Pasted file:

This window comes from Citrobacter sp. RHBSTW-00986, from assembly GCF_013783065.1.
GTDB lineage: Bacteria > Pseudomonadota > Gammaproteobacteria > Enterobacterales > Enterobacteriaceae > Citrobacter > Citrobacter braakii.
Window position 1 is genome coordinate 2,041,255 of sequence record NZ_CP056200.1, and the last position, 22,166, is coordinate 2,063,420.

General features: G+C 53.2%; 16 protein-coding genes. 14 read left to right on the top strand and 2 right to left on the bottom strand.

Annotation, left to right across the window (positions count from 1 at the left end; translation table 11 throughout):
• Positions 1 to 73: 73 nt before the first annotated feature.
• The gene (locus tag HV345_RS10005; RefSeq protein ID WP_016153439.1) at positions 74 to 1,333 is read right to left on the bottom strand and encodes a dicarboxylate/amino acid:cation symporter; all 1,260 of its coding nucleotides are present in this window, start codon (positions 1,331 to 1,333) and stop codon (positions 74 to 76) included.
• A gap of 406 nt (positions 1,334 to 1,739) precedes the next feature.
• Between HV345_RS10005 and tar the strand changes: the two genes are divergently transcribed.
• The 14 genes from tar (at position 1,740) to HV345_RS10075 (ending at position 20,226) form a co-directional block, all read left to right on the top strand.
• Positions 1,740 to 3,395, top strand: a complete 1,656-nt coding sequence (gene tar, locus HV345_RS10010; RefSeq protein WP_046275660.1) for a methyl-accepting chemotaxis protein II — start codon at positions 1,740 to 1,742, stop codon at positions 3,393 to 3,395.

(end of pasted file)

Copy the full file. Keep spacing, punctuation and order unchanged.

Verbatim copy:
This window comes from Citrobacter sp. RHBSTW-00986, from assembly GCF_013783065.1.
GTDB lineage: Bacteria > Pseudomonadota > Gammaproteobacteria > Enterobacterales > Enterobacteriaceae > Citrobacter > Citrobacter braakii.
Window position 1 is genome coordinate 2,041,255 of sequence record NZ_CP056200.1, and the last position, 22,166, is coordinate 2,063,420.

General features: G+C 53.2%; 16 protein-coding genes. 14 read left to right on the top strand and 2 right to left on the bottom strand.

Annotation, left to right across the window (positions count from 1 at the left end; translation table 11 throughout):
• Positions 1 to 73: 73 nt before the first annotated feature.
• The gene (locus tag HV345_RS10005; RefSeq protein ID WP_016153439.1) at positions 74 to 1,333 is read right to left on the bottom strand and encodes a dicarboxylate/amino acid:cation symporter; all 1,260 of its coding nucleotides are present in this window, start codon (positions 1,331 to 1,333) and stop codon (positions 74 to 76) included.
• A gap of 406 nt (positions 1,334 to 1,739) precedes the next feature.
• Between HV345_RS10005 and tar the strand changes: the two genes are divergently transcribed.
• The 14 genes from tar (at position 1,740) to HV345_RS10075 (ending at position 20,226) form a co-directional block, all read left to right on the top strand.
• Positions 1,740 to 3,395, top strand: a complete 1,656-nt coding sequence (gene tar, locus HV345_RS10010; RefSeq protein WP_046275660.1) for a methyl-accepting chemotaxis protein II — start codon at positions 1,740 to 1,742, stop codon at positions 3,393 to 3,395.